Tuesday, August 02, 2005

I've never seen a story quite like Otto Preminger's Bonjour Tristesse, from the novel by Francoise Sagan, in which the ultimate playboy father and his daughter are such affectionate pals that their relationship almost substitutes for any other lasting love relationships.

I've also rarely seen such a convincing depiction of hell on earth, though Cecile uses the term 'Limbo,' which is even more suggestive. In fact, I've rarely seen so strong a film give up its game so openly. Cecile narrates her situation openly and honestly from the beginning, and in the end it's hard to know whether she has learned enough to ever escape. The film gives me the strange feeling of "slumming" with the rich.

Deborah Kerr and David Niven are excellent in their roles. Kerr is convincingly beautiful and sophisticated enough to summon a mature fascination from Raymond, yet stern and confrontational enough to alienate Cecile, who actually desperately needs her good influence. Kerr is such an intriguing actress, clearly a great film actress who amassed a particularly impressive body of work, yet she is so old-fashioned. Her work is often defined by sexual passion, but there is something profoundly prim about her. Like Julie Andrews, she seems the quintessential governess, or is at least always battling such a perception. (Of course, Kerr played a nun more than once, let alone a governess, famously, in The King and I.) Here she believably plays a sophisticated designer from the highest world of fashion who finds herself competing with chic young women who sport her designs. From almost the moment she enters, there is something deeply stormy in her temperament that prepares us for the tragic confrontation to come.

Niven's character is admirably well-rounded, managing to be both suave and charming, yet at the same time deplorable. His portrayal clinches the theme of the tragedy of misguided parenting. Mylene Demongeot is enormously charming as Raymond's summer fling, vivaciously cute with her adorable accent yet superficially selfish to a fault. (I was also happy to spot Martita Hunt in a small part. She had such wonderful presence in Preminger's Bunny Lake is Missing, and, looking her up, I find she became famous for playing Miss Havisham in David Lean's 1946 Great Expectations.)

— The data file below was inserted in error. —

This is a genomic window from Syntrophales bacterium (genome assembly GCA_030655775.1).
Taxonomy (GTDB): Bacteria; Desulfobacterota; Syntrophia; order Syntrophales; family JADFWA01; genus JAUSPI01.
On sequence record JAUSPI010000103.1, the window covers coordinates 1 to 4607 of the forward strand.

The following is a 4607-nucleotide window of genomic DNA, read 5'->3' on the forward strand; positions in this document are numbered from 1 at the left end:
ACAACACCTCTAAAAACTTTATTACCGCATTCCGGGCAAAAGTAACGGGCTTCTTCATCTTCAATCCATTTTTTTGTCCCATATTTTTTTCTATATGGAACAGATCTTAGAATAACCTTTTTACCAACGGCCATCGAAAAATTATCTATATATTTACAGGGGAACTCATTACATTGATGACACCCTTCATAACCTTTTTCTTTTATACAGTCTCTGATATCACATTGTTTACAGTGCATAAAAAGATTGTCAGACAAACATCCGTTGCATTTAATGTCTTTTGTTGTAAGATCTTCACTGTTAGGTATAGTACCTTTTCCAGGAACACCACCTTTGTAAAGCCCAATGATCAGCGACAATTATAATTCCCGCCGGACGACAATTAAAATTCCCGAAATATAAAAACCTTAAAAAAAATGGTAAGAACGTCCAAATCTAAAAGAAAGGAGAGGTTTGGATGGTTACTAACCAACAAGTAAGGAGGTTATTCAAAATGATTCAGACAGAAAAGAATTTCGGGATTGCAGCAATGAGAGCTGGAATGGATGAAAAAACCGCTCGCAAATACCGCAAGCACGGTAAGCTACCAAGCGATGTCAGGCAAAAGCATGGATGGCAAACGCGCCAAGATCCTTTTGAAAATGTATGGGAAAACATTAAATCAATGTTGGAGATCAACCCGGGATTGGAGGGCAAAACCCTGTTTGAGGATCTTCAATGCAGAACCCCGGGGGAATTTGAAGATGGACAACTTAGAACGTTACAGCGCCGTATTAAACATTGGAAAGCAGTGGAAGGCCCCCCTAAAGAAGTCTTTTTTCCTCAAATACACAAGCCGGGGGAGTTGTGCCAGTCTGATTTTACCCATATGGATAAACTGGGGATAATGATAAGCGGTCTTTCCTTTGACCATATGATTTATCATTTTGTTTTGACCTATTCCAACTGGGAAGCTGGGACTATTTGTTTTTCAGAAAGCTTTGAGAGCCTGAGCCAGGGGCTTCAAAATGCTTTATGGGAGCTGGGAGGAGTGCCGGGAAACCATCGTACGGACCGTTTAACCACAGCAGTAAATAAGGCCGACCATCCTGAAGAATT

Star Jean Seberg, in her second role, working again with her discoverer Preminger, is a unique presence. She narrates the film in a way that usually doesn't work in film. She also delivers her lines in a distractingly well-enunciated style. These quirks may be off-putting for some in the audience, but they are part of the film's style, and I adjusted to them quickly. Besides, delivery is only one facet of acting. Seberg's movement is gorgeously fluid, and her look (petite, feminine, with a tomboy haircut) is stylishly modern. When she gazes directly into the camera (though she's actually looking at the chanteuse Juliette Greco singing the haunting title song by Georges "Les Six" Auric in a nightclub scene), she breaks my heart. Of course, her sad personal story lends power to the sadness here.

The cinematography by Georges Perinal (who shot such major films as Le Million, The Life and Death of Colonel Blimp and A nous la liberte) is excellent, using a mix of color and black&white to express a before and after, two states of the soul, one of ignorance, even a kind of innocence, and the other of deepest remorse. The French Riviera never looked so beautiful (sparkling, blue water) and yet so haunted. The camera keeps more of a distance from these characters than usual, which, combined with their sometimes ugly behavior, helps us to maintain perspective without getting too swept up in the story. It strikes a good balance. One particularly memorable sequence mostly in long shot captures the dance of our main characters in a crowded outdoor cafe late one dark summer night. It reminded me a bit of Tati's much more elaborate final section of Playtime. If they end in limbo, this represents the moment when they are closest to heaven.

Rating: 3 1/2 out of 4 stars.

Song: "Walk Right Back" by The Everly Brothers - heard this before a concert recently for the first time and loved it. Now I'm on an EB kick.

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